Oxidative stress, then, is an imbalance between free radicals and antioxidants—with free radicals coming out on top. Our goal, of course, is to flip that imbalance. Which is why the first line of defense against free radical scavenging is to limit environmental assaults to the skin by wearing a hat, applying chemical-free sunscreen and avoiding cigarette smoke and other chemical pollutants.

Next up, a diet rich in antioxidants, featuring vegetables, fruits (particularly berries), nuts, tea, coffee, and even wine and dark chocolate—all of which offer body-wide benefits. The important thing is to vary your diet and to rely on natural foods rather than antioxidant supplements, which have been found to increase mortality in some types of cancer, according to the National Cancer Institute. “If you have too many antioxidants, you suppress your body’s own ability to turn on its antioxidant defense system,” says Diane McKay, Ph.D., an assistant professor and researcher at Tufts University’s Antioxidants Research Laboratory. (Rest assured: it’s extremely difficult to take in too many antioxidants through diet and topical application; avoid the supplements and you’ll be fine.)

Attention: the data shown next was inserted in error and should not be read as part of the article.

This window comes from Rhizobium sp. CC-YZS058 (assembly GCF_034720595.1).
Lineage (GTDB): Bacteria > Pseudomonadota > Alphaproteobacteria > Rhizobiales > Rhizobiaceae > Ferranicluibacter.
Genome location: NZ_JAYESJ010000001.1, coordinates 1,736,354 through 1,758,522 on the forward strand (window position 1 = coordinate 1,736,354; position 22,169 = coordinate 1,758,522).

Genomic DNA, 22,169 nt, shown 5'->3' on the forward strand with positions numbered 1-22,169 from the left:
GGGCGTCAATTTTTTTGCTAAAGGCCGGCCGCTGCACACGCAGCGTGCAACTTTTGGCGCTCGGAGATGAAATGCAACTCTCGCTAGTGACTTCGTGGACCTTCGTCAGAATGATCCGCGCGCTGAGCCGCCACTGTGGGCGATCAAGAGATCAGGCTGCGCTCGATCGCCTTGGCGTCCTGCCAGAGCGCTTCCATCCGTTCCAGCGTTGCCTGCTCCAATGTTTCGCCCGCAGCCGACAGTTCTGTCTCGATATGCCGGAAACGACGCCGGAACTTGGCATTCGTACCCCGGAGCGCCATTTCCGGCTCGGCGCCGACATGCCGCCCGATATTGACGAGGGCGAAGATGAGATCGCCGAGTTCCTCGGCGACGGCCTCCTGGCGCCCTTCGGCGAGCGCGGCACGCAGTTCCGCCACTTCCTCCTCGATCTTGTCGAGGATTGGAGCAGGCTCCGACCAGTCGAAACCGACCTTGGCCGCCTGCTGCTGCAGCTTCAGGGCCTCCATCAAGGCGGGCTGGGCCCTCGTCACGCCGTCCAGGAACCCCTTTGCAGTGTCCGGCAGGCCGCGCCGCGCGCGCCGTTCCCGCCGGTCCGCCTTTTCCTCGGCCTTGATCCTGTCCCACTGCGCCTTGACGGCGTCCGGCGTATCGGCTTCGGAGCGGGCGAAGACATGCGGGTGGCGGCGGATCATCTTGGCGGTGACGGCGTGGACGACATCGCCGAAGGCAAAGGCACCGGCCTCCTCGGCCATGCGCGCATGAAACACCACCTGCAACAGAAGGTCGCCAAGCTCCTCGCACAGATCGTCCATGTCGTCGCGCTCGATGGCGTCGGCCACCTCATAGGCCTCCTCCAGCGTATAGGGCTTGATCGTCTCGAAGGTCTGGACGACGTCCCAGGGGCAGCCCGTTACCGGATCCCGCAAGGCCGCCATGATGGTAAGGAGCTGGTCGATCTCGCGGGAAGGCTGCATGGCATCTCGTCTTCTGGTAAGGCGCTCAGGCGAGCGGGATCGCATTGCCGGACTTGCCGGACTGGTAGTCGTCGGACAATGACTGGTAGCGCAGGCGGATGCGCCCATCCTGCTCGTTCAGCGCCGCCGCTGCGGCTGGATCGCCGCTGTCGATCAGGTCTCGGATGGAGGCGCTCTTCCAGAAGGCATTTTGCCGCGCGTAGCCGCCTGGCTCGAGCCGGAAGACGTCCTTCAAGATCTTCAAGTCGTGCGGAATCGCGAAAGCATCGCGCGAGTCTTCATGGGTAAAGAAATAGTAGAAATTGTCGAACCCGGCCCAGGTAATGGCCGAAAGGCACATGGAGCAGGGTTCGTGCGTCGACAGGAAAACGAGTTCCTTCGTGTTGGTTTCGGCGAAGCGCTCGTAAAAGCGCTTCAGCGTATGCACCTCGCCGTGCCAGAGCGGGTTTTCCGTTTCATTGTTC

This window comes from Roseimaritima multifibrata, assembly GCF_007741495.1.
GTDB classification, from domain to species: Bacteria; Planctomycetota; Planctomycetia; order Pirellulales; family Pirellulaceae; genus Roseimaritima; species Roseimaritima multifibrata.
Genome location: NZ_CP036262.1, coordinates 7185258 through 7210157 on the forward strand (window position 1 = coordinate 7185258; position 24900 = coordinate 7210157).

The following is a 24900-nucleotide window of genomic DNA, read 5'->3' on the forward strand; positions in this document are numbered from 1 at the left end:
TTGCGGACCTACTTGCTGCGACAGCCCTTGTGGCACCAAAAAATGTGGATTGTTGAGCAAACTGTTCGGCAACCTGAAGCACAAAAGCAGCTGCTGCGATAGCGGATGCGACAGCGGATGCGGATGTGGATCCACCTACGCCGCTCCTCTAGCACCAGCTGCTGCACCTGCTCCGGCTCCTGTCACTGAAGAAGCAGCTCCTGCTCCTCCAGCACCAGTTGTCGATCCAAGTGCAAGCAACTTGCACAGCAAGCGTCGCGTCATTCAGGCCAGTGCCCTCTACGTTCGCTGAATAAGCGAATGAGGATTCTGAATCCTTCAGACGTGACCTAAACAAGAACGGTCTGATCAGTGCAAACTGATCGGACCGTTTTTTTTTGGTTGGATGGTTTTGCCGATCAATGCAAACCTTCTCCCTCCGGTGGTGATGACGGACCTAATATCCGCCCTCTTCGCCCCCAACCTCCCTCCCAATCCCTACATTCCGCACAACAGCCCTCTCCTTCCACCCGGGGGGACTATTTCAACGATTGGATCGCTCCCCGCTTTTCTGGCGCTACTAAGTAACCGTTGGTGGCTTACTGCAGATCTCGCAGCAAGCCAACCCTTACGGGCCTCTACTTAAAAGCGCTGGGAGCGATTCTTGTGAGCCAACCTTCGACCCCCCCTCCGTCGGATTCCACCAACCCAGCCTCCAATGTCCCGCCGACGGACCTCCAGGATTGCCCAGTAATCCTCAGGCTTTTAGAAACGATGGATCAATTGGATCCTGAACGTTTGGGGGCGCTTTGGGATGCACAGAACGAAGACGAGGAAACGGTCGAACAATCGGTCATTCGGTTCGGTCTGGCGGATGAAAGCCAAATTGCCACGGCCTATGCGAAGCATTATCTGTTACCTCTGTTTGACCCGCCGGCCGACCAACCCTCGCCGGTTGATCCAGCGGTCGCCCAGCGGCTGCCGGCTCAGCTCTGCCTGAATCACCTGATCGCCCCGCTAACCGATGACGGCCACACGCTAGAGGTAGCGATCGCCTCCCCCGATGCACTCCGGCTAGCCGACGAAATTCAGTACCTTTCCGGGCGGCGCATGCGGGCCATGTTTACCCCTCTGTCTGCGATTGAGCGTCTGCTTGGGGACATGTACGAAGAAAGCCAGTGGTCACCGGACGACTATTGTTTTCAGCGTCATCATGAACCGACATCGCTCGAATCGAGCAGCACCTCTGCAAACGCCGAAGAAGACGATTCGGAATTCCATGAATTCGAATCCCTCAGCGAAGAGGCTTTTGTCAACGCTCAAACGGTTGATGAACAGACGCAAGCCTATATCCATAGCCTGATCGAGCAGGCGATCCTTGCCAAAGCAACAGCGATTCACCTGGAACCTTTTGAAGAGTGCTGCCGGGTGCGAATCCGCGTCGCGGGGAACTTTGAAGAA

But here’s where it gets even better. When it comes to skin, topical antioxidants provide another line of defense against free-radical scavenging. A report published in Dermatologic Therapy, shows that “the use of topical antioxidants is gaining favor among dermatologists because of their broad biologic activity.” By “down-regulating free radical mediated pathways that damage skin,” antioxidants offer anti-inflammatory and anti-carcinogenic properties. The bottom line? The more antioxidants in your beauty arsenal, the more protection and support you provide your skin.

The Best Topical Antioxidants

With that in mind, what follows are some of the most effective topical antioxidants.

Green tea oil — dissolves the oil that holds dead skin cells together, reducing skin flaking and improving appearance

Green tea extract — tones and soothes the skin while fighting inflammation

White tea extract — an even more powerful anti-aging agent than green tea extract; fights enzymes that attack collagen and elastase

Sea kelp extract — promotes skin hydration, protects cell activity and acts as a powerful antioxidant

Vitamin C (or l-ascorbic acid) — repairs cells so they can restore collagen production

Ferulic acid — repairs sun damaged skin and is most effective when combined with Vitamin C

Carrot seed oil — used in skincare for centuries to improve skin tone, elasticity and overall health

Grape seed oil — an anti-aging powerhouse rich in antioxidants and emollients that fight inflammation